Coca Cola unveils its game plan

Soft drink giant Coca Cola says it plans to incorporate gaming in its new marketing strategies, suggesting there are opportunities for game developers to align themselves with big brands.


According to David Elsworth, Coke vice president for creative excellence, gaming offers “untold opportunities” for marketing a brand.


“Gaming is as ancient as storytelling but it was never able to be used in marketing on a mass scale because we didn’t have the tools to do that before,” he told The Sydney Morning Herald.


“Gaming is about getting people to move from passive receivers of a message to active collaborators… interacting and participating.”


The news comes on the back of a PricewaterhouseCoopers report, which predicts the interactive games sector will turn over $2.5 billion in 2015.


David Wiadrowski, PwC head of technology, information, communications and entertainment, says all sectors are undergoing a cultural transformation as they adjust to the digital world.


“Organisations [are looking for] new models to meet the needs of empowered consumers who are increasingly time-poor but digital-savvy,” Wiadrowski says.


Earlier this month, the gaming industry was dealt a blow when international video game publisher THQ closed two local development studios, triggering concerns the Australian market is suffering.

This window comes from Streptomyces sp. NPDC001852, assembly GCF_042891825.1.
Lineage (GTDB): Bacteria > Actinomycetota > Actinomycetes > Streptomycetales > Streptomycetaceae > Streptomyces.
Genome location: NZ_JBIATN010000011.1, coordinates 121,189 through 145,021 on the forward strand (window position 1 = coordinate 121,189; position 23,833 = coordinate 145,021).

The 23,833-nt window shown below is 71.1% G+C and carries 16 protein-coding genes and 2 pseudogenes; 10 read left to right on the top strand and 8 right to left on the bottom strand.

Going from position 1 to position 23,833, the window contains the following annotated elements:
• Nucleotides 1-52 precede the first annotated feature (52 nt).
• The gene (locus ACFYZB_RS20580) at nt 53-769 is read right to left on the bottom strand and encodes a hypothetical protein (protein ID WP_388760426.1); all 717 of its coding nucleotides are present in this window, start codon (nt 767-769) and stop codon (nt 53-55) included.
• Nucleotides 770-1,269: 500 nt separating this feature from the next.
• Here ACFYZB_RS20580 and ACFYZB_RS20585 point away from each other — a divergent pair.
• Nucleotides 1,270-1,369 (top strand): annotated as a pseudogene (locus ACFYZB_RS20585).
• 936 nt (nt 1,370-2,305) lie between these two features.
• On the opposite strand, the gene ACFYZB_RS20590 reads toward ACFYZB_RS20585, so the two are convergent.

The company closed Melbourne-based Blue Tongue Entertainment and Brisbane-based THQ Studio Australia, both of which worked on series that have attracted international acclaim.


However, Melbourne’s RMIT University recently opened an international research laboratory in a bid to drive innovation in the games, entertainment and creative media industries.


The Games and Experimental Entertainment Laboratory will research new designs, products and business models while reflecting on the role of games and entertainment.


GEElab director Steffen Walz says gaming technologies and business models are changing the entire entertainment landscape, with games firmly embedded at the intersection of networked and increasingly social content.


“The GEElab will focus on next-generation entertainment visions and will work closely with industry to model the gaming prototypes of the future,” Dr Walz says.


“Researchers will work to ‘gamify’ traditionally non-linear media such as TV, film and radio, creating new design strategies, narratives and service prototypes.”


“Our research will also push the boundaries of games and entertainment, investigating how they can be used to positively influence and change behaviour.”


“While major institutions like the UN are already using gaming technologies to promote social change, this potential is only starting to be tapped.”


“Our work will pioneer new approaches for a more peaceful, sustainable and playful world.”


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